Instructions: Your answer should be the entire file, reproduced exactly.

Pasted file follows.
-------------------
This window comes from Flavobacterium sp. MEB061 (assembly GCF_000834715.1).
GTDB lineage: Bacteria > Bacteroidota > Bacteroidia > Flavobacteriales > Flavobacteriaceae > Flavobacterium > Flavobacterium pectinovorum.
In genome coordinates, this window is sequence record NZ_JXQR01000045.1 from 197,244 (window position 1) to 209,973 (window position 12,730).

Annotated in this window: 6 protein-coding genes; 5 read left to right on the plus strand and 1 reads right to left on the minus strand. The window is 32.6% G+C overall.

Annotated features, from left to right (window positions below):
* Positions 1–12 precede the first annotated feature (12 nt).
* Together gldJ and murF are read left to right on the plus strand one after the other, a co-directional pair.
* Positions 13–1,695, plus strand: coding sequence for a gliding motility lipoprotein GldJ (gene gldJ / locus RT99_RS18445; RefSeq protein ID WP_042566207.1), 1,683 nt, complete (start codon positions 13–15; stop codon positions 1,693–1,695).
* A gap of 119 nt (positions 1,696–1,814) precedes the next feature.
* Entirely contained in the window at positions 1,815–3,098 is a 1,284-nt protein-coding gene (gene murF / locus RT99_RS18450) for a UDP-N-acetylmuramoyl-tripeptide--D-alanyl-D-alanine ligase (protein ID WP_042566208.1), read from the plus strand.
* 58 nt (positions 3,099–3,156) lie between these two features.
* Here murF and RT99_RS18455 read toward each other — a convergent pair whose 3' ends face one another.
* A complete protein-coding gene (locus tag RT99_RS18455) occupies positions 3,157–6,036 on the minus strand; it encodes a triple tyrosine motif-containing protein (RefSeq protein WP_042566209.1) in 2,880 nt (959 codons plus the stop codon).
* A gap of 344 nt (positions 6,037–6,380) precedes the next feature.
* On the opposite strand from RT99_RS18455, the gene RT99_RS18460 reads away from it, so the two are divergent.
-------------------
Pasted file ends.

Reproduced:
This window comes from Flavobacterium sp. MEB061 (assembly GCF_000834715.1).
GTDB lineage: Bacteria > Bacteroidota > Bacteroidia > Flavobacteriales > Flavobacteriaceae > Flavobacterium > Flavobacterium pectinovorum.
In genome coordinates, this window is sequence record NZ_JXQR01000045.1 from 197,244 (window position 1) to 209,973 (window position 12,730).

Annotated in this window: 6 protein-coding genes; 5 read left to right on the plus strand and 1 reads right to left on the minus strand. The window is 32.6% G+C overall.

Annotated features, from left to right (window positions below):
* Positions 1–12 precede the first annotated feature (12 nt).
* Together gldJ and murF are read left to right on the plus strand one after the other, a co-directional pair.
* Positions 13–1,695, plus strand: coding sequence for a gliding motility lipoprotein GldJ (gene gldJ / locus RT99_RS18445; RefSeq protein ID WP_042566207.1), 1,683 nt, complete (start codon positions 13–15; stop codon positions 1,693–1,695).
* A gap of 119 nt (positions 1,696–1,814) precedes the next feature.
* Entirely contained in the window at positions 1,815–3,098 is a 1,284-nt protein-coding gene (gene murF / locus RT99_RS18450) for a UDP-N-acetylmuramoyl-tripeptide--D-alanyl-D-alanine ligase (protein ID WP_042566208.1), read from the plus strand.
* 58 nt (positions 3,099–3,156) lie between these two features.
* Here murF and RT99_RS18455 read toward each other — a convergent pair whose 3' ends face one another.
* A complete protein-coding gene (locus tag RT99_RS18455) occupies positions 3,157–6,036 on the minus strand; it encodes a triple tyrosine motif-containing protein (RefSeq protein WP_042566209.1) in 2,880 nt (959 codons plus the stop codon).
* A gap of 344 nt (positions 6,037–6,380) precedes the next feature.
* On the opposite strand from RT99_RS18455, the gene RT99_RS18460 reads away from it, so the two are divergent.